Suren Naidoo is the CEO of Education for Advancement (EFA), a firm that specializes in helping students from other countries find the right school for them in the United States. EFA, which has helped more than 5,000 students gain a U.S. college education, is now a part of the Learning House team. Suren also has served on the boards of several universities, including United States University and Victory University. He sat down to talk to us about the future of international learning.
The Wall Street Journal recently reported that international student enrollment at American universities had topped 1 million. How do you see the state of the international recruitment market? Where are we succeeding, and where can we improve?
The international mobility of students and the export of education as a service will continue to grow, driven by emerging middle-class populations. There are both push and pull factors at play here; students, not unlike other immigrants, are seeking education and economic opportunities abroad. Quite often, the education opportunities, especially at the graduate level, are simply not available locally. At the same time, there are countries that actively encourage student admissions since this is key to growing a skilled workforce and the economy in stagnant populations.
The election of Donald Trump as president has caused a lot of anxiety in this country surrounding immigration. How does that affect our international recruitment efforts?
The negativity of the campaign trail definitely caused significant anxiety amongst potential students. To some extent, any uncertainty in an election cycle has that effect. However, post-election, there seems to be an acknowledgement that President-elect Trump’s style of leadership and pro-business view may be very supportive of international students. Having just got back from a trip to India, the mood is very much “back to business.” Mr. Trump’s selection of Gov. Nikki Haley to be U.N. ambassador is very positive for our recruiting efforts.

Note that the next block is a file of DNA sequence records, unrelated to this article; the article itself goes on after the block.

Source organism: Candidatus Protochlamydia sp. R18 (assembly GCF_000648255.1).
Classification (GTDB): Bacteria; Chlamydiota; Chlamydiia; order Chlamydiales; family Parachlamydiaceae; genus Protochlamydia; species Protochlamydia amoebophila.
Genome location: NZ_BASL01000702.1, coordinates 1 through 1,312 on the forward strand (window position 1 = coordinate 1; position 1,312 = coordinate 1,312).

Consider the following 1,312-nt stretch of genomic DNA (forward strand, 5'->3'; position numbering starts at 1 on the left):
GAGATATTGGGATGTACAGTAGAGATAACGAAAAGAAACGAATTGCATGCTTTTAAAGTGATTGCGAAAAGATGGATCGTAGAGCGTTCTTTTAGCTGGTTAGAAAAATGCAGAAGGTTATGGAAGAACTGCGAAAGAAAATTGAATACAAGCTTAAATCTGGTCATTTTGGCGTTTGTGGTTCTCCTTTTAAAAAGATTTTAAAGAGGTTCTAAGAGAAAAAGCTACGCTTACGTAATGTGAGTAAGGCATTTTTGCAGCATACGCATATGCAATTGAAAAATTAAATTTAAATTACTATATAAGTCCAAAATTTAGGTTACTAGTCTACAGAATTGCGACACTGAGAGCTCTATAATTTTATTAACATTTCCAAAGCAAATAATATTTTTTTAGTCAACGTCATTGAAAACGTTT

Some schools and organizations might be trying to convince students that now isn’t a good time to study in the United States. How do we combat that perception?
There has never been a better time to study in the U.S., and we are not seeing any perception otherwise. The U.S. will continue to be the number 1 destination of choice for international students. However, there is significant global competition in terms of education choices, lower admission requirements and pricing that will affect the U.S. as a choice.
Where are our international students coming from these days, primarily? How has that changed over time?
The fastest-growing country of origin is India, which is expected to be the top provider of students to the U.S. by 2020. In general, any country with a growing middle class, and where English is a medium of instruction or a first language, will be a strong market. The mix of countries sending students to the U.S. is being affected by those countries’ awareness of the quality of U.S. higher education, and by historical destinations not being as favorable.
What advice would you give to colleges and universities in the U.S. looking to grow their international student recruitment market?
The biggest challenge for U.S. universities is understanding the complexities and investment required in recruiting a new type of international student that is not in the traditional top 1 percent of academic performance, but rather an average student with the financial means to study abroad. Marketing in countries that are predominantly agent-driven poses a huge management challenge in terms of handling volume and in terms of quality issues. My advice to universities would be to put the same thought and planning behind international recruiting as they would behind something like a new online initiative.
Why hasn’t exporting online degrees from U.S. regionally accredited institutions worked?
There are perception issues that prevent a straight export of a U.S. online degree from working well, often influenced by regulatory policy and affordability. Most U.S. universities underestimate the investment required to build the brand and simply do not understand pricing in a private (non Title IV) marketplace. The opportunity for education exports is open-ended if branding and pricing can be addressed.
Finally, what are your thoughts on the future of international student recruitment and learning? Where do you see things going in five years?
I expect the international student population in the U.S. to continue to grow, and wouldn’t be surprised if it approaches 1.5 million in the next five years. This would put it more in line with the U.K., Australia and Canada in terms of international student share. Online degrees offered by well-known brands will start to gain traction and meet the needs of underserved markets.